Times spokesperson Danielle Rhoades Ha tells NPR that “we are disappointed in the decision and intend to continue to defend the action vigorously.”

The Times editorial, published in 2017, suggested that materials distributed by Palin’s political action committee played a role in inciting a mass shooting in Tucson, Ariz., that killed six people and seriously wounded Democratic Rep. Gabrielle Giffords. The PAC had distributed a map with superimposed crosshairs over some Democratic congressional districts that could be challenged in future elections.

The Times corrected the editorial two days later, saying that “no such link was established” between the political rhetoric and the shooting.

Palin, who was John McCain’s running mate in the 2008 presidential race, swiftly sued the Times for defamation.
Several months later, a federal judge in New York dismissed her lawsuit. As NPR reported, U.S. District Judge Jed S. Rakoff said the items put forward by Palin’s lawyers as proof of the Times’ ill will “consists either of gross supposition or of evidence so weak that, even together, these items cannot support the high degree of particularized proof” needed to move forward.

Palin appealed. And on Tuesday, the three-judge panel said the lower court made a mistake.

“This case is ultimately about the First Amendment, but the subject matter implicated in this appeal is far less dramatic: rules of procedure and pleading standards,” the judges wrote.

They said the lower court used an “unusual” procedure to assess the validity of arguments put forth by Palin’s legal team. It held a special hearing and then used facts from that hearing to dismiss the case. That was a mistake, the appeals court said.

Even beyond the procedural irregularity, the opinion said, Palin’s case against the Times “states a plausible claim for relief.”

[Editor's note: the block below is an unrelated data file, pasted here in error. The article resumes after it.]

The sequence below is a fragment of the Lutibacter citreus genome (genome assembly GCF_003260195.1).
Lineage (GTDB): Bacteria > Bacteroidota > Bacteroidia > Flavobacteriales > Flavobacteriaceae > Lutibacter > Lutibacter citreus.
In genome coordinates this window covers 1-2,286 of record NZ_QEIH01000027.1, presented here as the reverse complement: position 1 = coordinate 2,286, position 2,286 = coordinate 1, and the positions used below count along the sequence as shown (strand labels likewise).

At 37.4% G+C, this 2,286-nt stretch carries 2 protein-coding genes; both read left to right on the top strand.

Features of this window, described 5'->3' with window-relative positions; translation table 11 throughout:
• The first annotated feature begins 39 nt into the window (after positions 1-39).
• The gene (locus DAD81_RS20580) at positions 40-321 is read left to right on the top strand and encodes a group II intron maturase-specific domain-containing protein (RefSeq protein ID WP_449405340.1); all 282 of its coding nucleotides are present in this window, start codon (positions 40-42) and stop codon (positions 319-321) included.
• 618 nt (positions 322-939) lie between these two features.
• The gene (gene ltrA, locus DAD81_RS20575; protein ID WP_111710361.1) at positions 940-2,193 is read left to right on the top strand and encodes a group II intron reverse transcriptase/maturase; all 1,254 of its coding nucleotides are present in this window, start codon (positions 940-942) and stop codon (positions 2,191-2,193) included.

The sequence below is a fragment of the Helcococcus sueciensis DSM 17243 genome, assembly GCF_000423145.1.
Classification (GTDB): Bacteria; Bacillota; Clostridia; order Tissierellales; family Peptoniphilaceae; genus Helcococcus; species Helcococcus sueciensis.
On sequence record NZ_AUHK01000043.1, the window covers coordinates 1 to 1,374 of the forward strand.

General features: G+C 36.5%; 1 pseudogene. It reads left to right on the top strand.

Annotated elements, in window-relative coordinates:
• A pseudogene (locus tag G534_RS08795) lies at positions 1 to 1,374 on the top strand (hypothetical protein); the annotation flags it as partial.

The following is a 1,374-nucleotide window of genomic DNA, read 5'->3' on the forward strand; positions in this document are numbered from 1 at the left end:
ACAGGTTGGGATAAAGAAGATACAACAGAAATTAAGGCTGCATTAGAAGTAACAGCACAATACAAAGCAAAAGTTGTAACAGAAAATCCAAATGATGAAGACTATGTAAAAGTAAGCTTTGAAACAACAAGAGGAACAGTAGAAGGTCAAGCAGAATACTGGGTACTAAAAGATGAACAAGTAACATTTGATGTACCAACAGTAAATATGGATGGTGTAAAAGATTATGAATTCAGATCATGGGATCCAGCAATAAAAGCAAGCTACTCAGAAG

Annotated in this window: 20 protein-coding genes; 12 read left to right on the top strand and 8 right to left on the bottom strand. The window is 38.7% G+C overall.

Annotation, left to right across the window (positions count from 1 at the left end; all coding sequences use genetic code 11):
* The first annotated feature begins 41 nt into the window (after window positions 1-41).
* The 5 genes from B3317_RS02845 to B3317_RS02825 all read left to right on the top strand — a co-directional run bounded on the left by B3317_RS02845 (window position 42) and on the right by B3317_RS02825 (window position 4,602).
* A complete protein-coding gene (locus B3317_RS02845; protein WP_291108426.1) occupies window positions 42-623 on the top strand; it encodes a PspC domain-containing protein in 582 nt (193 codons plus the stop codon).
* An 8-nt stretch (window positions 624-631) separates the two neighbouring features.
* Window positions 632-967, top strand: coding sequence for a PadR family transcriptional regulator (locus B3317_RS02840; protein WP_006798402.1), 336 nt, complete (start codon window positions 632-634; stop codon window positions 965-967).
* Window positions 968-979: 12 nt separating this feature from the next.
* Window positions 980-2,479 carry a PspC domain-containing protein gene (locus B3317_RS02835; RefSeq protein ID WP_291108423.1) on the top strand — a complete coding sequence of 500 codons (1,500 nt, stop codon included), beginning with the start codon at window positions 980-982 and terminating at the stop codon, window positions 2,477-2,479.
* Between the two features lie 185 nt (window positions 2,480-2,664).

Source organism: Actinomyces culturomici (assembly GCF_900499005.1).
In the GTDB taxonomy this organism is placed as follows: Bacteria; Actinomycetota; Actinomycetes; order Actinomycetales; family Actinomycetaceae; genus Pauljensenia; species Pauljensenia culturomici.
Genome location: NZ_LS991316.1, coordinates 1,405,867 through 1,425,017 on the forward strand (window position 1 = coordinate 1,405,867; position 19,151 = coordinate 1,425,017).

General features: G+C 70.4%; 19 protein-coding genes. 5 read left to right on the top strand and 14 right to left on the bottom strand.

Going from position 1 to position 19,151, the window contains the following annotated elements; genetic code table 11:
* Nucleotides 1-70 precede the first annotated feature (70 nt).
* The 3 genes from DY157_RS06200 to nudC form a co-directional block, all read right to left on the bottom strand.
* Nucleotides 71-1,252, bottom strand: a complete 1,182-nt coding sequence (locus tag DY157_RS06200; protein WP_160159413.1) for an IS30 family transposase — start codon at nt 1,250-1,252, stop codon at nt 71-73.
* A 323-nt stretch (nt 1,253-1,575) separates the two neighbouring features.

The appellate court judges stressed that the burden on Palin’s legal team to actually prove her claim is high — it must prove with “clear and convincing evidence” that the author of the editorial “acted with actual malice.” But the judges said that Palin had a plausible enough case to move forward.

As to the actual merits of Palin’s defamation case, that will be up to a lower court to decide.

Source: https://www.npr.org/2019/08/06/748615956/appeals-court-revives-sarah-palins-defamation-lawsuit-against-the-new-york-times

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Ethnicity, terrorism and me: When will we start scrutinizing white Americans’ friends, families and places of worship?

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As an American, I have watched the news of mass shootings with horror and utter sadness. As both a member of the South Asian community and former intelligence officer and operative, these terrorist attacks have re-enforced what I see as a blatant double-standard amongst communities.

Had the shooters been South Asian or Arab or Muslim — which is to say, darker or other — undoubtedly a nexus to terrorism would’ve been immediately assumed, and any place they belonged to, including their houses of worship, would’ve been accused of contributing to their actions. We, as people of color, understand that the onus is on us to prove our loyalty by helping find those within our community who are, for lack of a better word, terrorists.

We must apply the same standard to the communities that these white terrorists belonged to. This standard should be applied not just for fairness, but because the best way to garner actionable intelligence is when a community helps law enforcement. As such, we must remind the communities that these killers belong to that their continued silence keeps American from being safe.